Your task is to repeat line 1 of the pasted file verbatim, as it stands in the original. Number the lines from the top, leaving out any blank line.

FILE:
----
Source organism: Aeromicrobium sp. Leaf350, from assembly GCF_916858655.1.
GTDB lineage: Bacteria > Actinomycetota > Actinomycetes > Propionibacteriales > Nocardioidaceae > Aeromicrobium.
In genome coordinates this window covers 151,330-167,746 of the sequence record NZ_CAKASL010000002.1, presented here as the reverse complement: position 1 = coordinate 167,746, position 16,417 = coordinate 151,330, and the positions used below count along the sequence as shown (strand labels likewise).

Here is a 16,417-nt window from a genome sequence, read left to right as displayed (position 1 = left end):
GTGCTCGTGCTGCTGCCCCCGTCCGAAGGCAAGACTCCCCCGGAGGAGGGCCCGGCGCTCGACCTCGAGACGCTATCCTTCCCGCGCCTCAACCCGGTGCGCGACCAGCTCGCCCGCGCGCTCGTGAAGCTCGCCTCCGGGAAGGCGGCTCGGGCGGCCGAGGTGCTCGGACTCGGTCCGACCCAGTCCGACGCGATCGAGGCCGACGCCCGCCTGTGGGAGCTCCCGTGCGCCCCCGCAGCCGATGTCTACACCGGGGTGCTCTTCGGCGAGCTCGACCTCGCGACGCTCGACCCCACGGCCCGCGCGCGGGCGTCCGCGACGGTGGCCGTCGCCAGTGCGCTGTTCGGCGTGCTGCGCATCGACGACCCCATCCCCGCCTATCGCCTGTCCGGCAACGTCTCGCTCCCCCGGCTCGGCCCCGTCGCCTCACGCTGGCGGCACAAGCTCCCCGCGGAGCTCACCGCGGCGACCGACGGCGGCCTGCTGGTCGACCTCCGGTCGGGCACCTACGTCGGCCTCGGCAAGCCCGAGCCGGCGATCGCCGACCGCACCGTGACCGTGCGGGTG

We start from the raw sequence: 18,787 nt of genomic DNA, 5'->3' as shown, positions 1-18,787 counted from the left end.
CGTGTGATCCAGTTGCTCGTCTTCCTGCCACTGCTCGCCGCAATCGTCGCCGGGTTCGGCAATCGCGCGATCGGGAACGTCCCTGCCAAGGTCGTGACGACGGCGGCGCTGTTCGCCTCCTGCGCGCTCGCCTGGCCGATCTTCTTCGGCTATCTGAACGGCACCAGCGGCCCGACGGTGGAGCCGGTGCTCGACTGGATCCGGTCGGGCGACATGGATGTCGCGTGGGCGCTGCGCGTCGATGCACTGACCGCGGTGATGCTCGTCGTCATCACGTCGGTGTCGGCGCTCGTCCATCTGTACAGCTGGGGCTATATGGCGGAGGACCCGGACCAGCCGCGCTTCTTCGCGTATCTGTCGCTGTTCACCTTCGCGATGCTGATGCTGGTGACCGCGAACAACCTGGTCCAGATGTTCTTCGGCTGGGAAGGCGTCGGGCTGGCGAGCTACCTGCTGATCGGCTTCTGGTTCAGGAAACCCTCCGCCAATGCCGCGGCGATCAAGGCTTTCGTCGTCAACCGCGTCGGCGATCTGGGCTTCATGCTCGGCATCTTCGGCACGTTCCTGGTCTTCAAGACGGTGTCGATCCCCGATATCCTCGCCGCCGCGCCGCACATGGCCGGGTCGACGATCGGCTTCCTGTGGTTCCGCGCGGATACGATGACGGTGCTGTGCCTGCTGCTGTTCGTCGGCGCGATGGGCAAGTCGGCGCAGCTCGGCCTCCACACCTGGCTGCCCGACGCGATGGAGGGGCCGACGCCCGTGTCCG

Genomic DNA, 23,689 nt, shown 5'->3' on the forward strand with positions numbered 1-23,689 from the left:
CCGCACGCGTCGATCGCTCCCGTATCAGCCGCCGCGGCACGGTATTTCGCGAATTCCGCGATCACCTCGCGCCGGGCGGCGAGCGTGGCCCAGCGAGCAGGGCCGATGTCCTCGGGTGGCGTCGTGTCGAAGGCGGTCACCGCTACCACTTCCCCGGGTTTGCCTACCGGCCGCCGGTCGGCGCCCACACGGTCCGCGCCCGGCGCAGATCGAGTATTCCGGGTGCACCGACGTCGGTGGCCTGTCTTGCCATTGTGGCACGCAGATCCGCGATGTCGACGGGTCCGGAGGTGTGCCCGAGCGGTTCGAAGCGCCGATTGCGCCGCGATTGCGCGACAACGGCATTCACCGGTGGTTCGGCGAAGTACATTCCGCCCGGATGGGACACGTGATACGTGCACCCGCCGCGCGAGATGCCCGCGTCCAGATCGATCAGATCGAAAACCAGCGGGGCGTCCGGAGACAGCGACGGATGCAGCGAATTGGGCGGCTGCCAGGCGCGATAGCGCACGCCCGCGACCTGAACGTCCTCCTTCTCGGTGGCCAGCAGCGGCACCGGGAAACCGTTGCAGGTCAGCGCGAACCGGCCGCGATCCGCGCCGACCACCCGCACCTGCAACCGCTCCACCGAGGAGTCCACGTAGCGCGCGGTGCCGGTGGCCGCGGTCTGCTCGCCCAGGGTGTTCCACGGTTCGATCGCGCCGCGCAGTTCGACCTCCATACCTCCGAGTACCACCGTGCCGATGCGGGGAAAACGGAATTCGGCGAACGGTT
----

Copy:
Source organism: Aeromicrobium sp. Leaf350, from assembly GCF_916858655.1.